‘Let Me Down Easy’ covers complex medical decision making

A young couple learns the exciting news that they are expecting their first child. Soon after announcing, their family and friends recommend they establish college funds, purchase life insurance, and draft both standard and living wills.  The to-do lists are finally complete, and the young couple assumes they are all set. Their living wills ensure that decision making is simple and clear should a medical crisis or major health issue arise. Unfortunately, they couldn’t be more wrong.

anna-deveare-smith-photo
Anna Deavere Smith

A living will, also called an advanced directive, may seem like it will make things seamless for your spouse, your parents, or your siblings, or your children if the unexpected
arises. However, it probably won’t cover all of the details, embedded ethical questions, and unknowns. To be frank, executing a living will is important but it simply isn’t enough.

Making decisions in the face of illness can be difficult. It’s challenging to anticipate how you might feel or what you might want when faced with a potentially life altering illness or even death. You can indicate your general preferences in a living will, and you should. But ultimately, decisions are easier to make when we confront some of life’s more challenging questions together:

  • What are your core values? How do you make decisions based on your core values?
  • Have you thought about the quality of your life as you age? How will you cope with a changing body? A changing mind?
  • What brings you joy? How will you create meaning in your life, even as the end nears?
  • What is palliative care? Is it right for you?

On Tuesday, Jan. 17, 2017, at the Wortham Center in Houston, playwright, TV star and stage actress Anna Deavere Smith will tackle these challenging questions head on in her critically acclaimed play, “Let Me Down Easy.” She will perform a series of characters where her subjects recount personal encounters with the frailty of the human body and resiliency of the human spirit. These encounters range from a mere brush with mortality and coping with an uncertain future in today’s medical establishment, to confronting an end of life transition.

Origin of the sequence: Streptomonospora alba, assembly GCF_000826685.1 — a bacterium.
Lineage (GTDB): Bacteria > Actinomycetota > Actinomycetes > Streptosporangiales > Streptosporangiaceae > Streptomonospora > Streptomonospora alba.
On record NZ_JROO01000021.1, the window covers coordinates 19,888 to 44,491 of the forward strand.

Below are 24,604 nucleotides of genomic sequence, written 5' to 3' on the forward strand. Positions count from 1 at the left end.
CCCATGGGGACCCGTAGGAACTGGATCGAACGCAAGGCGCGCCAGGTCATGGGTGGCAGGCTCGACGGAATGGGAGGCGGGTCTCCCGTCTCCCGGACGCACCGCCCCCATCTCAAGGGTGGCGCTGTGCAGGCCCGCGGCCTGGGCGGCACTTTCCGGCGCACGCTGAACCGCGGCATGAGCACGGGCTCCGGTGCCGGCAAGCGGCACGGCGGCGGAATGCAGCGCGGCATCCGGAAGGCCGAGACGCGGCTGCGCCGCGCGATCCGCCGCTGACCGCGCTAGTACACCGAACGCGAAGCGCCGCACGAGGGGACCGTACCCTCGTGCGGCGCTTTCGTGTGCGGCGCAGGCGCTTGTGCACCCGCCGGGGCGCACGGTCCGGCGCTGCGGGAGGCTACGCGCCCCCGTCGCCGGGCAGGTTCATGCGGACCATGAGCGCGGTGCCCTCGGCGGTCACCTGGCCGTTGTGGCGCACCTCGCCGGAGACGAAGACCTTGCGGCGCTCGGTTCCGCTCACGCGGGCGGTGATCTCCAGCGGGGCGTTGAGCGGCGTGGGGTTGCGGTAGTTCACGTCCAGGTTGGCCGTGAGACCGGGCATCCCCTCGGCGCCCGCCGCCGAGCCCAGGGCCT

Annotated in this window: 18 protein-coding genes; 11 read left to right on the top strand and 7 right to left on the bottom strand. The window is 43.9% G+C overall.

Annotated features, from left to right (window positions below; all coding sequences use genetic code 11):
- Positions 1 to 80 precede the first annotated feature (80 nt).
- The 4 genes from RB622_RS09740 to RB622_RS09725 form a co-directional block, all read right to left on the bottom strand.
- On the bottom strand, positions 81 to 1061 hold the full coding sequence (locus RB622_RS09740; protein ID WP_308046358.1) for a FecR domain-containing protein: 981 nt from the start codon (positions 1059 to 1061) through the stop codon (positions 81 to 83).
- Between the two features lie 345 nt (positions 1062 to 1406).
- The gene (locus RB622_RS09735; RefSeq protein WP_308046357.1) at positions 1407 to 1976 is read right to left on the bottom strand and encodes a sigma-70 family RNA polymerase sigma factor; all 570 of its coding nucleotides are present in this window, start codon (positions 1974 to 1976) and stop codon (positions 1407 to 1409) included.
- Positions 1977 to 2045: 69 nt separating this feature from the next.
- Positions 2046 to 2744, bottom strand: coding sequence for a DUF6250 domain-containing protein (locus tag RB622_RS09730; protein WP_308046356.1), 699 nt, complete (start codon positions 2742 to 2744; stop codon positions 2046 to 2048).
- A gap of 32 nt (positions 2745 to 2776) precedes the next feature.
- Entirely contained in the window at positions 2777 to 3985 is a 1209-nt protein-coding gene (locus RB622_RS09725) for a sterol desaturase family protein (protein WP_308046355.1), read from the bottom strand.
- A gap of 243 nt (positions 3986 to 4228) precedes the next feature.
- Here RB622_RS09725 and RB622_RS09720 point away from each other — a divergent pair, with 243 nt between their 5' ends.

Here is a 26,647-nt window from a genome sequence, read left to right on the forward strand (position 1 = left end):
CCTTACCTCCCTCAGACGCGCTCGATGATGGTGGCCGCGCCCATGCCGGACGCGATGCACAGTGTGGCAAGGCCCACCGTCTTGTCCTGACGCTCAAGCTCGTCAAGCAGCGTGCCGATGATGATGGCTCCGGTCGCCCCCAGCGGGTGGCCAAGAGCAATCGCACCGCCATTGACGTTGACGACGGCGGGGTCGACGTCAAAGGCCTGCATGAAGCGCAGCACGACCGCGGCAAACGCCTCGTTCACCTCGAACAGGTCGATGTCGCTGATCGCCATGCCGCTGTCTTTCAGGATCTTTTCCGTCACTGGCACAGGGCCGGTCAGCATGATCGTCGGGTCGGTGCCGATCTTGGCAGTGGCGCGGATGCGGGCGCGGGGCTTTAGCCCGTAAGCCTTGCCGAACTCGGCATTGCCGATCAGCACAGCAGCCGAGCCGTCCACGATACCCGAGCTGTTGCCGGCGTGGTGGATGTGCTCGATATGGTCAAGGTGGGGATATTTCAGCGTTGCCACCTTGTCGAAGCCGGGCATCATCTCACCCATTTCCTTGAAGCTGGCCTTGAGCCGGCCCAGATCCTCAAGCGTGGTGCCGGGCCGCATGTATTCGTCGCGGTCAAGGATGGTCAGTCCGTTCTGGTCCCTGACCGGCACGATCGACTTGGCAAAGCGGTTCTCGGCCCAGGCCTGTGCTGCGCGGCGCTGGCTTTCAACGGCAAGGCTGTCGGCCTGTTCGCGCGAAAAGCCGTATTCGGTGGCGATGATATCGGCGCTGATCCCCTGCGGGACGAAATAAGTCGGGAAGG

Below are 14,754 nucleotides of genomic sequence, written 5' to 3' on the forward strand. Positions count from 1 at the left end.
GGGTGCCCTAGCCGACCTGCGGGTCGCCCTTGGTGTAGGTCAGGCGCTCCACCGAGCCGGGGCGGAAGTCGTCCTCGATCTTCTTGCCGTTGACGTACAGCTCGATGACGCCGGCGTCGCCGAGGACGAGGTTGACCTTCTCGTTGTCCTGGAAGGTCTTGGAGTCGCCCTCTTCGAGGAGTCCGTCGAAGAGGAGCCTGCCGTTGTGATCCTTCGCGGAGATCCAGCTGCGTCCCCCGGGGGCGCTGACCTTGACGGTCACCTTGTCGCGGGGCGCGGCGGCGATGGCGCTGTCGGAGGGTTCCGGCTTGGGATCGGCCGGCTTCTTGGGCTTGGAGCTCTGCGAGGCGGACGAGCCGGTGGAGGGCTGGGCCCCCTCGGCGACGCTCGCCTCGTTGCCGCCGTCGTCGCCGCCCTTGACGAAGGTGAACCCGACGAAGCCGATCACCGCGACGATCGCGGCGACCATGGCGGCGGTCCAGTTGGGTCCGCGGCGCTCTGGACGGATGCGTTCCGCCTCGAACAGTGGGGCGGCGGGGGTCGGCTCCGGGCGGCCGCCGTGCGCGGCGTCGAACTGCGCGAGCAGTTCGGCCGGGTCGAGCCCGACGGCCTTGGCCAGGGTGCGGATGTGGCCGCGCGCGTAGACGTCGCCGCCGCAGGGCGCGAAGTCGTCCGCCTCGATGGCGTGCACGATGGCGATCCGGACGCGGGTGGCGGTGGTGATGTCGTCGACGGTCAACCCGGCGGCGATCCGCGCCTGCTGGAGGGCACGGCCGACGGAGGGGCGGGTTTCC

The Center invites you to join us for the play and an interactive panel discussion moderated by Ernie Manouse of HoustonPBS. Tickets can be purchased online for the performance only or the VIP dinner package, which includes a facilitated dinner discussion with audience members.

-By Dr. Amy McGuire, Leon Jaworski Professor of Biomedical Ethics and director of the Center for Medical Ethics and Health Policy at Baylor College of Medicine

 Over the next two months, PolicyWise will discuss topics relating to medical decision making, including palliative care, advanced directives, and quality of life as one ages. We hope you will continue to visit and learn more about these issues that will directly affect all of us at some point.

Leave a Reply

Your email address will not be published. Required fields are marked *